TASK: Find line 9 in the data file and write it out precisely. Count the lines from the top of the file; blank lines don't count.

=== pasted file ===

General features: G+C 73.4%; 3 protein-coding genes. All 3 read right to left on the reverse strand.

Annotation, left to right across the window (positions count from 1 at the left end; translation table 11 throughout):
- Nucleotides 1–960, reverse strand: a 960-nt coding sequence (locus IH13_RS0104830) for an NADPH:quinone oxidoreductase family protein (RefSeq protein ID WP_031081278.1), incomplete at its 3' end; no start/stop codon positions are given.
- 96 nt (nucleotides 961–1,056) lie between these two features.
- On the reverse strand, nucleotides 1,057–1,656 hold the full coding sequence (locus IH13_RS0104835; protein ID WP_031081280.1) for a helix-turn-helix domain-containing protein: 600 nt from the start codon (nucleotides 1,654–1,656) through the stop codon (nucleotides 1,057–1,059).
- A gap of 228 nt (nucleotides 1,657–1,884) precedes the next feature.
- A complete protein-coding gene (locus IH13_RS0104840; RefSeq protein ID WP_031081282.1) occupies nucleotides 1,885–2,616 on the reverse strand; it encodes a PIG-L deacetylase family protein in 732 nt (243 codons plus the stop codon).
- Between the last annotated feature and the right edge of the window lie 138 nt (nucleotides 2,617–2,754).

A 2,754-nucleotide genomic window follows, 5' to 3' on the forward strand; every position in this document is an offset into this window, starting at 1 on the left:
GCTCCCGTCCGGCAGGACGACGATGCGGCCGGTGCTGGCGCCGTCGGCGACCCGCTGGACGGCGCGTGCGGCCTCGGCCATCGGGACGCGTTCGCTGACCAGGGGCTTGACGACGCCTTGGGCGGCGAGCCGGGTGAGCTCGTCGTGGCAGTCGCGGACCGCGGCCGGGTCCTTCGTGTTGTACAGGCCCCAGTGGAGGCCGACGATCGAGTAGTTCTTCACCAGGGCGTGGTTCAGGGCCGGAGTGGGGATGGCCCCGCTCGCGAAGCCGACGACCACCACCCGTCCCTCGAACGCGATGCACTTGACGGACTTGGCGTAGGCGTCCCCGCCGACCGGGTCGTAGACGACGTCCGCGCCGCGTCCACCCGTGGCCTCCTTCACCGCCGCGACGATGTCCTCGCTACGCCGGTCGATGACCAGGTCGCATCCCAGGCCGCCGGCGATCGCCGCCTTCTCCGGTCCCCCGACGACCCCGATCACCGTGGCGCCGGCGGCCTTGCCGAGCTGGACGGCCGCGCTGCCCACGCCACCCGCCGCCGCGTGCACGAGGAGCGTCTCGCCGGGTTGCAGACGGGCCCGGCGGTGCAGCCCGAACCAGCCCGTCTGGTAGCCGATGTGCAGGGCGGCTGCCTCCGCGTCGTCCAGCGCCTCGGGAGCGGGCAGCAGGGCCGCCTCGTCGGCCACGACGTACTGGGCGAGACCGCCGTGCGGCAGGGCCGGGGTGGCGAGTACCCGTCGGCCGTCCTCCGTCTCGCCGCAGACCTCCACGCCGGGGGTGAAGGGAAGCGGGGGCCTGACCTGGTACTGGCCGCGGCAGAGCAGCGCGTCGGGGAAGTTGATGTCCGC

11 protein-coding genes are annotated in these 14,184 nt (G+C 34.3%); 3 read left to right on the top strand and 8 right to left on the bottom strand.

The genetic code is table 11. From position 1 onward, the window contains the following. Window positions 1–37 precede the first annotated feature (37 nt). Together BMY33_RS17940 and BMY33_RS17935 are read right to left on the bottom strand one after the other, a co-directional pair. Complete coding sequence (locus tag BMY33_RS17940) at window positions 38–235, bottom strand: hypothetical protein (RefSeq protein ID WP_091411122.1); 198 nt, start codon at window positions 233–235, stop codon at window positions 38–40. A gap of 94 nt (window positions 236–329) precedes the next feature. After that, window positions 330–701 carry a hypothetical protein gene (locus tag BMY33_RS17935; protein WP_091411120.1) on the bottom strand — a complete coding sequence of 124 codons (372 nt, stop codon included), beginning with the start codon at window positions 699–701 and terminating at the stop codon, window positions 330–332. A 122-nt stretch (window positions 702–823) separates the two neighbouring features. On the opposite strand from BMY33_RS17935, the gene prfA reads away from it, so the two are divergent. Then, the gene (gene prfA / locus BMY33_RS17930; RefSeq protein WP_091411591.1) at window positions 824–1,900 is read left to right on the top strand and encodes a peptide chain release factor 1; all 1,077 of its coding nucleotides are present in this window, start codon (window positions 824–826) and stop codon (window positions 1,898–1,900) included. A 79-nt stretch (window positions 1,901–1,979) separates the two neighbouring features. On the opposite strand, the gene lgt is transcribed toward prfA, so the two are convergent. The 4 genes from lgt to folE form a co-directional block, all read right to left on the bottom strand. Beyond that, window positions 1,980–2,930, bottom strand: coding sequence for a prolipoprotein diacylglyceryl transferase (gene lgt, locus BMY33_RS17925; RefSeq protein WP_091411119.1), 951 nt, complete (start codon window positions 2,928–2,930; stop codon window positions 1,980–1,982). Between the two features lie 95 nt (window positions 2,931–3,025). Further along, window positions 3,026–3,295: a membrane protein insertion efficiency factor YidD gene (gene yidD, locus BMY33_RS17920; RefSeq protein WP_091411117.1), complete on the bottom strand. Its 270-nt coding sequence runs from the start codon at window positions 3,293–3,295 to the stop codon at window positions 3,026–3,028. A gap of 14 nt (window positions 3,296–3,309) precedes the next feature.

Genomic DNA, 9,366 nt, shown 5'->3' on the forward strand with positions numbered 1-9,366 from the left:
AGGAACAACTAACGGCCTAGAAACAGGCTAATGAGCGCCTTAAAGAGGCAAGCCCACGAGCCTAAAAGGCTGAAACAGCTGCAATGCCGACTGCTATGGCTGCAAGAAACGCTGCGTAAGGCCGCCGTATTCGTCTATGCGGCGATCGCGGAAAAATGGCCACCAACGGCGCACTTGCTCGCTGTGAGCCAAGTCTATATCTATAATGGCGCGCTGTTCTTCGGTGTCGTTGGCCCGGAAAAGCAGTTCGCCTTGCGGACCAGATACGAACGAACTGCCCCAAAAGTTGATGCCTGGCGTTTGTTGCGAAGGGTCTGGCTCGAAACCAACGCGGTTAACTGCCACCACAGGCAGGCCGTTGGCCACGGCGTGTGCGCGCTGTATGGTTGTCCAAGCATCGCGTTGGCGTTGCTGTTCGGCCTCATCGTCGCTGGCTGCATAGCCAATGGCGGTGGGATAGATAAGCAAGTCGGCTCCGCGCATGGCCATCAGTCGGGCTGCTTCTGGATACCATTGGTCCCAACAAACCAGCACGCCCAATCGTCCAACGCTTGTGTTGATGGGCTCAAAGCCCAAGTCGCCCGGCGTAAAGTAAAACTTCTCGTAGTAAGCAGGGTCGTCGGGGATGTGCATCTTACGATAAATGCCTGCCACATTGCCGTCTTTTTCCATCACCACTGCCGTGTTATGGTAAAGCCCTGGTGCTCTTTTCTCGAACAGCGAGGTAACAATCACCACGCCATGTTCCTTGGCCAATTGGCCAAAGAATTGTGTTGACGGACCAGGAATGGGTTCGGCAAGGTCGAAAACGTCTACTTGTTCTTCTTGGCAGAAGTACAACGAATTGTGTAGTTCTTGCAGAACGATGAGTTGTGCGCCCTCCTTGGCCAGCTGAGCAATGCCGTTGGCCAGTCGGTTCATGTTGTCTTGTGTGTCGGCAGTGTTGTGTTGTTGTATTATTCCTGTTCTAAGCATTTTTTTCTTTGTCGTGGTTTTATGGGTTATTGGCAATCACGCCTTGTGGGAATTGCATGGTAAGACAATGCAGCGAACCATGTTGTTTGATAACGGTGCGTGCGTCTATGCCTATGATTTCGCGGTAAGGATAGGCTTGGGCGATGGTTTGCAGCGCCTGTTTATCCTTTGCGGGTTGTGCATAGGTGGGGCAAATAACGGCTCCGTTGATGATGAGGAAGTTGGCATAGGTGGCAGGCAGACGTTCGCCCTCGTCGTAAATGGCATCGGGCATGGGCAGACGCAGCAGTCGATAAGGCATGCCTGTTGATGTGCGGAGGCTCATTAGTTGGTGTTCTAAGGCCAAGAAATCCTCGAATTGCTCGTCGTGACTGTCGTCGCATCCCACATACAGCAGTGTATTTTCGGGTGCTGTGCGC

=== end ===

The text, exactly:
A 2,754-nucleotide genomic window follows, 5' to 3' on the forward strand; every position in this document is an offset into this window, starting at 1 on the left: